Tag Archives: memorial

Apremont Memorial Park (Westfield, MA)

Dates Of Visits: July 3, 2017, November 11, 2017

Location: 707 Southampton Rd, Westfield, MA

Hours: Open daily, 24 hours a day

Parking: There is room for about half a dozen cars at the entrance to the park

Handicapped Accessible: Yes

Dog Friendly: Yes

Website: Apremont Memorial Park

Highlights: memorial to the The

IMG_9297

Once the training site of the Massachusetts State Militia (then called Hampton Plains) some 112 years ago, Apremont Park is now the home to a memorial dedicated to the 104th U.S. Infantry.  After  World War I broke out, the site was reactivated for the 104th Infantry Regiment of the 26th Yankee Division and was renamed Camp Bartlett.

The 104th Infantry Regiment has a storied past that dates back to November 14, 1639 when it was first mustered as the Springfield Train Band.  They would go on to be incorporated as part of the Hampshire County Massachusetts Militia.  They would also serve in the Continental Army during the American Revolution and in the Civil War as part of the Union Army as well as many other campaigns such as the Spanish-American War and both World Wars.  The last active element of the regiment, the 1st Battalion, was deactivated in 2005 and the soldiers and lineage transferred to the 1st Battalion, 181st Infantry Regiment.  But, their legacy still remains, particularly at this memorial.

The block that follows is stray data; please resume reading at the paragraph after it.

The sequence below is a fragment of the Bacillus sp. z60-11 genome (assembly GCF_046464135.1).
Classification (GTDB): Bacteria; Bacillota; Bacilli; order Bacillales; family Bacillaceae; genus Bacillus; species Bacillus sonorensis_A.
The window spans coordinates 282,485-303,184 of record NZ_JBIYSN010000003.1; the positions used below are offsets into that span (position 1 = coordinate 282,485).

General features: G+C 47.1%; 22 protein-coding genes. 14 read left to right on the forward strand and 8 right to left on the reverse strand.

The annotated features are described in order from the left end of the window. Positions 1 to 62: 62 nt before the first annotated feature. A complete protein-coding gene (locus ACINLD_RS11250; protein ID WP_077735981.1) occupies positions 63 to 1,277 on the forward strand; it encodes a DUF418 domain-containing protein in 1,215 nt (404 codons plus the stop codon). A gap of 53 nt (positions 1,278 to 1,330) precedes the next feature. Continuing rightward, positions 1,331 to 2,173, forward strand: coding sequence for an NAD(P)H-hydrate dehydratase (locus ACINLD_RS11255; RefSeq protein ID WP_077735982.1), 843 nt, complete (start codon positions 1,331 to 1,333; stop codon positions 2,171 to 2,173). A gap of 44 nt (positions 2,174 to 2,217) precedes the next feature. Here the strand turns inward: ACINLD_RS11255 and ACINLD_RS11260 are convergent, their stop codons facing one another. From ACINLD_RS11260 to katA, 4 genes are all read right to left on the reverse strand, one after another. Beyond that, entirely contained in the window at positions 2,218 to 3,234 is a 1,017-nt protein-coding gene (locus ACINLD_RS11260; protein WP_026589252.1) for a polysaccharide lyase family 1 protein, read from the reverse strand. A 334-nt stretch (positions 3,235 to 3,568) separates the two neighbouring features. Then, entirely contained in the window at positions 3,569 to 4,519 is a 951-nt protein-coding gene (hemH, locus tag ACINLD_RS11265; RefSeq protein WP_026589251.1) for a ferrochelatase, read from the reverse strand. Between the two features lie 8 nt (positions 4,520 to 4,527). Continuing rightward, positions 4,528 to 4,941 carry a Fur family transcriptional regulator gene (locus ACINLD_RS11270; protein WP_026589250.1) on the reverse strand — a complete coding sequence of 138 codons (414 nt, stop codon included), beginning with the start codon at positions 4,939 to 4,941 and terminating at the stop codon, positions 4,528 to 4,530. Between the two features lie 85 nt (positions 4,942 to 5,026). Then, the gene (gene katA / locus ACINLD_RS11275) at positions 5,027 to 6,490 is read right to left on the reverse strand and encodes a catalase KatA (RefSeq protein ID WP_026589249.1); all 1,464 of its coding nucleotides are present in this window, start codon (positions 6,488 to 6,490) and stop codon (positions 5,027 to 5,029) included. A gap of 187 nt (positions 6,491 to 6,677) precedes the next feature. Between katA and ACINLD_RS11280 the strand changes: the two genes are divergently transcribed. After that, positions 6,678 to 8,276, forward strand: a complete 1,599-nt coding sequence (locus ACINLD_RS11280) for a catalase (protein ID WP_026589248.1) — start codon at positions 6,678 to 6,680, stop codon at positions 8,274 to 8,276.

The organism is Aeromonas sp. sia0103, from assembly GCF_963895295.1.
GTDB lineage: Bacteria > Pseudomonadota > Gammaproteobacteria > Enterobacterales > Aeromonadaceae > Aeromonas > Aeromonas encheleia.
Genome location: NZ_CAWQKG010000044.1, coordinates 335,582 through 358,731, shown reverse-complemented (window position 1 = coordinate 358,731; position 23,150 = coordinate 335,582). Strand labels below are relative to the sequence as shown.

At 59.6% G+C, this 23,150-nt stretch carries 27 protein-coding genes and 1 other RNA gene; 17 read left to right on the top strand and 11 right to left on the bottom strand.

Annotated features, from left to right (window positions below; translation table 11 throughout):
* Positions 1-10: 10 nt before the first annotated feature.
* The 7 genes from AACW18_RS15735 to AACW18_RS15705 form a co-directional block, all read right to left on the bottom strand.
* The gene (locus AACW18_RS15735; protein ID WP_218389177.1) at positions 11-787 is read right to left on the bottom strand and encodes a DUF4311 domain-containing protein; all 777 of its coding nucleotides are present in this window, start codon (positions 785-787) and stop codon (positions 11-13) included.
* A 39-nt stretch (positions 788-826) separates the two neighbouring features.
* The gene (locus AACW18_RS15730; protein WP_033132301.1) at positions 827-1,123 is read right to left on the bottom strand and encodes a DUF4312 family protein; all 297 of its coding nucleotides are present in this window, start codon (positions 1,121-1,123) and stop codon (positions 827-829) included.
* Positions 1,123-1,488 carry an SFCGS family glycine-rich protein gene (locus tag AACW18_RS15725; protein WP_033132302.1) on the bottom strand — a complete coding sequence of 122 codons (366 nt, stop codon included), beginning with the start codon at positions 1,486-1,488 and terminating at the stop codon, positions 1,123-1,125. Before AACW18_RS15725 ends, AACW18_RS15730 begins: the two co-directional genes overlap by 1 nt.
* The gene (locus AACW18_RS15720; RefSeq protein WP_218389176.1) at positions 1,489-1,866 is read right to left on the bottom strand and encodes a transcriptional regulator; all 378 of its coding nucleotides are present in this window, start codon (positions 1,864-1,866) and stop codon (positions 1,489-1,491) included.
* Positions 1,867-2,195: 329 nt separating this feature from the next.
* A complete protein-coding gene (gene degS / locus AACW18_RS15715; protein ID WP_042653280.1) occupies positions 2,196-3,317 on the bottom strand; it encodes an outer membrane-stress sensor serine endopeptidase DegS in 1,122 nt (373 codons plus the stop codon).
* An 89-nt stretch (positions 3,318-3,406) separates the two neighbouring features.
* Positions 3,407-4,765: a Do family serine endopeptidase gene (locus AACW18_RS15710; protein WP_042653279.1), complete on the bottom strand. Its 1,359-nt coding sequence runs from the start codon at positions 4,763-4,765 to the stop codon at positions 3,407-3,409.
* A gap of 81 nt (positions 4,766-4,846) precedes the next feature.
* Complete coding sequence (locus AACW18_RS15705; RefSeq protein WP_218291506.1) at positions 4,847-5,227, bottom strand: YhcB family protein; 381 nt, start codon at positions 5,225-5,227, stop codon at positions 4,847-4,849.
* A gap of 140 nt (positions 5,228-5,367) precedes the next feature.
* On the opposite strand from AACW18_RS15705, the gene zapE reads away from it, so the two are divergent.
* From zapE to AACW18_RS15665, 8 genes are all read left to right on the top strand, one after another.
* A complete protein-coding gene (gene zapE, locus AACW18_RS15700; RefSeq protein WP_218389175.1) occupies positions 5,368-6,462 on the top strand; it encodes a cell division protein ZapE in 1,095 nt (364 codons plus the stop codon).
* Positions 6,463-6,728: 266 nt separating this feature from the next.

I made two visits to this park; one in July of this year and today.  I enjoy seeing the differences in the park from the different seasons.

In August 17, 1917, 13,000 troops from the National Guard organization of New England camped out for 14 weeks; then the 104th Infantry left for France to compile a record of outstanding bravery. There is a bronze plaque set in from of the monuments of the General Passage of France decorating the colors of the 104th Infantry during World War I. The park is named after a small French town of Apremont, which was defeated and saved by the 104th Infantry.

Inscribed on the memorial is:

FOR GREATEST FIGHTING SPIRIT AND SELF SACRIFICE DURING ACTION OF APRIL 10, 12 AND 13 1918.  SUFFERING FROM VERY HEAVY BOMBARDMENTS AND ATTACKED BY VERY STRONG GERMAN FORCES THE 104TH INFANTRY SUCCEEDED IN PREVENTING THEIR DANGEROUS ADVANCE, AND WITH GREATEST ENERGY RECONQUERED, AT THE POINT OF THE BAYONET , THE FEW RUINED TRENCHES WHICH HAD TO BE ABANDONED AT THE FIRST ONSET, AT THE SAME TIME MAKING PRISONERS.

Also inscribed on the memorial is the name of the infantry that was organized on the spot (the 104th Regiment Infantry) and a description of their background.